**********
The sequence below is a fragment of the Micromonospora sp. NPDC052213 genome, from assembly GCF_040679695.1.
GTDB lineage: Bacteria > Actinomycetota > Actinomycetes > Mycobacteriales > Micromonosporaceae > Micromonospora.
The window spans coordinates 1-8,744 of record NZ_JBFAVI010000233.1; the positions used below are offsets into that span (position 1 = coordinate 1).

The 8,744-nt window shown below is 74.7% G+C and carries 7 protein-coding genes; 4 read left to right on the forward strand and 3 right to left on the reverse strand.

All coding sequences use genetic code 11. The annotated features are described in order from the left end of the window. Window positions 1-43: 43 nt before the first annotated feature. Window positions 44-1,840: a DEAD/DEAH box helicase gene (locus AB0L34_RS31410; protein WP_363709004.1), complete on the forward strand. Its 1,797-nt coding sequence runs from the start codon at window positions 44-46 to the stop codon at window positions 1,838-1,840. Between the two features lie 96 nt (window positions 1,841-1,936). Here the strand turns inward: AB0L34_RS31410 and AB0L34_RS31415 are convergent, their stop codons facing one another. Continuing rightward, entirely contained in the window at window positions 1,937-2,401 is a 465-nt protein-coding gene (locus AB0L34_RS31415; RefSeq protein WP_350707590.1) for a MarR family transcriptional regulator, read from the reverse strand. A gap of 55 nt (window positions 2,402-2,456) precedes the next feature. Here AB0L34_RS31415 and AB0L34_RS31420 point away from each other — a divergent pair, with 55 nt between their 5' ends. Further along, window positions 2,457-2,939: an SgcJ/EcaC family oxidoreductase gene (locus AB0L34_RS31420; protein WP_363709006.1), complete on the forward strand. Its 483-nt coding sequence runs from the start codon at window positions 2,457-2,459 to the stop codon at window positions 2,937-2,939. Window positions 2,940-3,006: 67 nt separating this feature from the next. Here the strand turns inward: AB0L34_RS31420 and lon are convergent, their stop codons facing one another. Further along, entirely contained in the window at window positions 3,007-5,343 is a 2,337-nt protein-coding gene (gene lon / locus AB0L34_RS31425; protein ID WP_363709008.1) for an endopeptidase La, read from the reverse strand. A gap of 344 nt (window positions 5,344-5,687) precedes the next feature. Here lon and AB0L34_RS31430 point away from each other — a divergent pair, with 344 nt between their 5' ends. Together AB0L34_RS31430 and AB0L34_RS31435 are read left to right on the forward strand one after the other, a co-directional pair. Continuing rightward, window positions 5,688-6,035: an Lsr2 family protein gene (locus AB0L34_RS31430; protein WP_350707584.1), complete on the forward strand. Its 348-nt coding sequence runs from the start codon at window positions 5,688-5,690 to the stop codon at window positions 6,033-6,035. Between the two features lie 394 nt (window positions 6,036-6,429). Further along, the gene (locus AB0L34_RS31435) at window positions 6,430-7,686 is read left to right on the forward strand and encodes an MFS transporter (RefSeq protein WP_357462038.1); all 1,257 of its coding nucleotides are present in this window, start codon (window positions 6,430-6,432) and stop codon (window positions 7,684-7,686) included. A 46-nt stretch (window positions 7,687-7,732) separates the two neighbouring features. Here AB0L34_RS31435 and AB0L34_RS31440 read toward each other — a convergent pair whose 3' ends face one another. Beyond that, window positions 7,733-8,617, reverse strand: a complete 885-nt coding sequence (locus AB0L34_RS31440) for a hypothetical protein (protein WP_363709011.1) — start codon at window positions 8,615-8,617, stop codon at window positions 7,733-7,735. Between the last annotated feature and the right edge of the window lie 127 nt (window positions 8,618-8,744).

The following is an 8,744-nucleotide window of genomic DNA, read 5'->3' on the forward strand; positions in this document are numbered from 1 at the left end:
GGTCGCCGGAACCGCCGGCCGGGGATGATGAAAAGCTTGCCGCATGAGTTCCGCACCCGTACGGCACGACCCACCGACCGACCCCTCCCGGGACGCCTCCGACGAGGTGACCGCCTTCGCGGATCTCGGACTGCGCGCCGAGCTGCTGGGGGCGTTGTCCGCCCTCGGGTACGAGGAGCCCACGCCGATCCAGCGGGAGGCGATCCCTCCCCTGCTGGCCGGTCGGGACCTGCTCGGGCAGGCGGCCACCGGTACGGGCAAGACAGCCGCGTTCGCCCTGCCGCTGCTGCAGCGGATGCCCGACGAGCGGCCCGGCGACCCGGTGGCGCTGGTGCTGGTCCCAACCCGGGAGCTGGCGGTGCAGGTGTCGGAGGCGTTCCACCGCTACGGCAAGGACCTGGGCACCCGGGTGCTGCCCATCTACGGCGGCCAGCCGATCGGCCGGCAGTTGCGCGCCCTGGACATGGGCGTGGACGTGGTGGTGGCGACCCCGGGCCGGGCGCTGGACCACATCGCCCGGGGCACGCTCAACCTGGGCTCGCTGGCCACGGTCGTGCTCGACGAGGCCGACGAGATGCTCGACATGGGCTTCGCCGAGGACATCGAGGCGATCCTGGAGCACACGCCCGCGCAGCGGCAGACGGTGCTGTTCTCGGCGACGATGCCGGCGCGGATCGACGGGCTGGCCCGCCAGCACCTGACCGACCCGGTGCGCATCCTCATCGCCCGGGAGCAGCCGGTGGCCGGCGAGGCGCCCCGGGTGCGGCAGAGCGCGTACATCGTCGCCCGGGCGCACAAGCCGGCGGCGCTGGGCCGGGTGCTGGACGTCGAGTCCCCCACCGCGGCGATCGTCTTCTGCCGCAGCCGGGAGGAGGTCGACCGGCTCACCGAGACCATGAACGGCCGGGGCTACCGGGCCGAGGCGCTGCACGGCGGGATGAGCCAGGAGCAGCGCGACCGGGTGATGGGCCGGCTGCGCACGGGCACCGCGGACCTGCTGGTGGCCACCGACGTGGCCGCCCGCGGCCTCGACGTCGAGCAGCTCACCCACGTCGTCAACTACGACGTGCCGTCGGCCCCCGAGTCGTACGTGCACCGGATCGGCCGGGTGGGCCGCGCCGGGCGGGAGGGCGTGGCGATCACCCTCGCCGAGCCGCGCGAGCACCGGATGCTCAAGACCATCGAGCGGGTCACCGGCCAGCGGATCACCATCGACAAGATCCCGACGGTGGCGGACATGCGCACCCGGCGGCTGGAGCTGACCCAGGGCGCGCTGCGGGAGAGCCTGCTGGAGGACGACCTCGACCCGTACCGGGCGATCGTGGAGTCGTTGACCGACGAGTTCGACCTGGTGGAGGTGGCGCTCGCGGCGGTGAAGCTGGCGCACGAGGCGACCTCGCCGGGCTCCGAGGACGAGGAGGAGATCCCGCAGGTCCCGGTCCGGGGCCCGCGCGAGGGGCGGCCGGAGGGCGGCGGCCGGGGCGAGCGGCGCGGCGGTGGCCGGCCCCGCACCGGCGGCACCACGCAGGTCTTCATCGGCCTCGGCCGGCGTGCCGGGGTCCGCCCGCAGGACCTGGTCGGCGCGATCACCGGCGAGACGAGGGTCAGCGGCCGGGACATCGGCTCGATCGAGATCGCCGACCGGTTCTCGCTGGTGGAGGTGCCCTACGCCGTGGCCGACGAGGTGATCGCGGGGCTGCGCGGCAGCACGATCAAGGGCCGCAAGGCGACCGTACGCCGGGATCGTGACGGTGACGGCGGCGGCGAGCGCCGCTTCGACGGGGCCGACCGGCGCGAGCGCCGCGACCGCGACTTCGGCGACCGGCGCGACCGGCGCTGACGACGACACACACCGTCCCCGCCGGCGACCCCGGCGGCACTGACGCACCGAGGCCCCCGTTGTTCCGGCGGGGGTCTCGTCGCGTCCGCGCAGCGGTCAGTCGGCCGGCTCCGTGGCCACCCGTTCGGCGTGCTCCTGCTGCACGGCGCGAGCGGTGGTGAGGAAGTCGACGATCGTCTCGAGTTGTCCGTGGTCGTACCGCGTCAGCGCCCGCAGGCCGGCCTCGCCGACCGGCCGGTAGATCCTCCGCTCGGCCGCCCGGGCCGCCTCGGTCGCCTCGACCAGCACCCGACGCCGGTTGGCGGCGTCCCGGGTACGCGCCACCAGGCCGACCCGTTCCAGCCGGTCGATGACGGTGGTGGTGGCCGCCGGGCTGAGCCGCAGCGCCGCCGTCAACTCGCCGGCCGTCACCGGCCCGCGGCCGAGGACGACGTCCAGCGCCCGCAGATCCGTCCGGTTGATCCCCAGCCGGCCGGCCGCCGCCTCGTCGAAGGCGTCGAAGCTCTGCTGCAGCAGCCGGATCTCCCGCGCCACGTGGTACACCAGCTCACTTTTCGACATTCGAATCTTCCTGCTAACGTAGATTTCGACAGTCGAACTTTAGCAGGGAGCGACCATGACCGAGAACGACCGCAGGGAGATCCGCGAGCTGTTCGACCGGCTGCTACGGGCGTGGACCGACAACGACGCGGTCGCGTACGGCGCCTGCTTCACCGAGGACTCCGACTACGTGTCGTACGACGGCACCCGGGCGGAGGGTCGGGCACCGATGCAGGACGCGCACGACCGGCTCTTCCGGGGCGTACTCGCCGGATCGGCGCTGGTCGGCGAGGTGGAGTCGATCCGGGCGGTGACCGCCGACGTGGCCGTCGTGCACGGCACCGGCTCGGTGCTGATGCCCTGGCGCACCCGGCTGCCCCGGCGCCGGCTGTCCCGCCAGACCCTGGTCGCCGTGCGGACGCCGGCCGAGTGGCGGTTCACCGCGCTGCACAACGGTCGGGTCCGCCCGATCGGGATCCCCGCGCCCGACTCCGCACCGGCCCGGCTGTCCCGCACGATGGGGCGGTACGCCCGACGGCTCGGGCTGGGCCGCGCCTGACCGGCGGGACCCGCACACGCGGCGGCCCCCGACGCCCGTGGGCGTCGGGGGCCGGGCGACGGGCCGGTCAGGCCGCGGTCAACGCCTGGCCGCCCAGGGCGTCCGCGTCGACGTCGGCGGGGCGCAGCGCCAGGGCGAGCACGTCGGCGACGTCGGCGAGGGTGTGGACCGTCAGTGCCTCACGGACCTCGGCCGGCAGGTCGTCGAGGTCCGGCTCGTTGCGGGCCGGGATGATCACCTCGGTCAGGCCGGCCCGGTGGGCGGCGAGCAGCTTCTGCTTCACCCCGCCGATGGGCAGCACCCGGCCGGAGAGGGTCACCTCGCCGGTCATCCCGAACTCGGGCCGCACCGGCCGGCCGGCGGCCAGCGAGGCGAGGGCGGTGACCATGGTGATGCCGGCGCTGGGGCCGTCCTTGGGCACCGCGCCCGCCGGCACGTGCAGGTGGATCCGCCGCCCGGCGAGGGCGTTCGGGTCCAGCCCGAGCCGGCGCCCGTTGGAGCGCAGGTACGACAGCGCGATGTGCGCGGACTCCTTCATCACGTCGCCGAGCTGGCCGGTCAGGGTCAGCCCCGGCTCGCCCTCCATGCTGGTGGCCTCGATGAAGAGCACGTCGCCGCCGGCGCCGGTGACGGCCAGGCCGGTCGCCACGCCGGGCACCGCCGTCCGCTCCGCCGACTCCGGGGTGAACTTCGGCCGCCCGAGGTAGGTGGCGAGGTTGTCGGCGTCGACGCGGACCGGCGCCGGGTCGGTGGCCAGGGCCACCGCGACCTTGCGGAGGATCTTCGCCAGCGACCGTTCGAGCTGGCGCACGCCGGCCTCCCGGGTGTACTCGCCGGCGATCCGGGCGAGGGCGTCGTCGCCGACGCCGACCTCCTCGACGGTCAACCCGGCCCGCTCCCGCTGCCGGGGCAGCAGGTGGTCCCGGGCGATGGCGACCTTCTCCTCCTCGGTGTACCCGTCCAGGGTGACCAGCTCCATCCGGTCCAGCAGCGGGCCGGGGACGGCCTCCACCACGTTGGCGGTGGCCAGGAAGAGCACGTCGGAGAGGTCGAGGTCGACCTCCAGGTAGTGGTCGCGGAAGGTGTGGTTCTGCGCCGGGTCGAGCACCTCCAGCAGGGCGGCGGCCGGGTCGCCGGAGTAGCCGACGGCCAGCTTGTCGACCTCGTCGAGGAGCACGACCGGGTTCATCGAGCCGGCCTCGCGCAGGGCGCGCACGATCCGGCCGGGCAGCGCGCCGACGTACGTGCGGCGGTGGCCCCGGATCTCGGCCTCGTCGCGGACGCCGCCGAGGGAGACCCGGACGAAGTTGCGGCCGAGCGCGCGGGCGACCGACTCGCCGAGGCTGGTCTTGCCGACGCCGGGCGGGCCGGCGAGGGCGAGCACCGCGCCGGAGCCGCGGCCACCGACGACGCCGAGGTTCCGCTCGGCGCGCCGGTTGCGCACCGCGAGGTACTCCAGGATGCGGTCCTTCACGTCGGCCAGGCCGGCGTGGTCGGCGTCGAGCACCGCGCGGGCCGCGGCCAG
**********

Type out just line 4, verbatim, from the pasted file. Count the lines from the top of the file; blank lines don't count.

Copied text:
The 8,744-nt window shown below is 74.7% G+C and carries 7 protein-coding genes; 4 read left to right on the forward strand and 3 right to left on the reverse strand.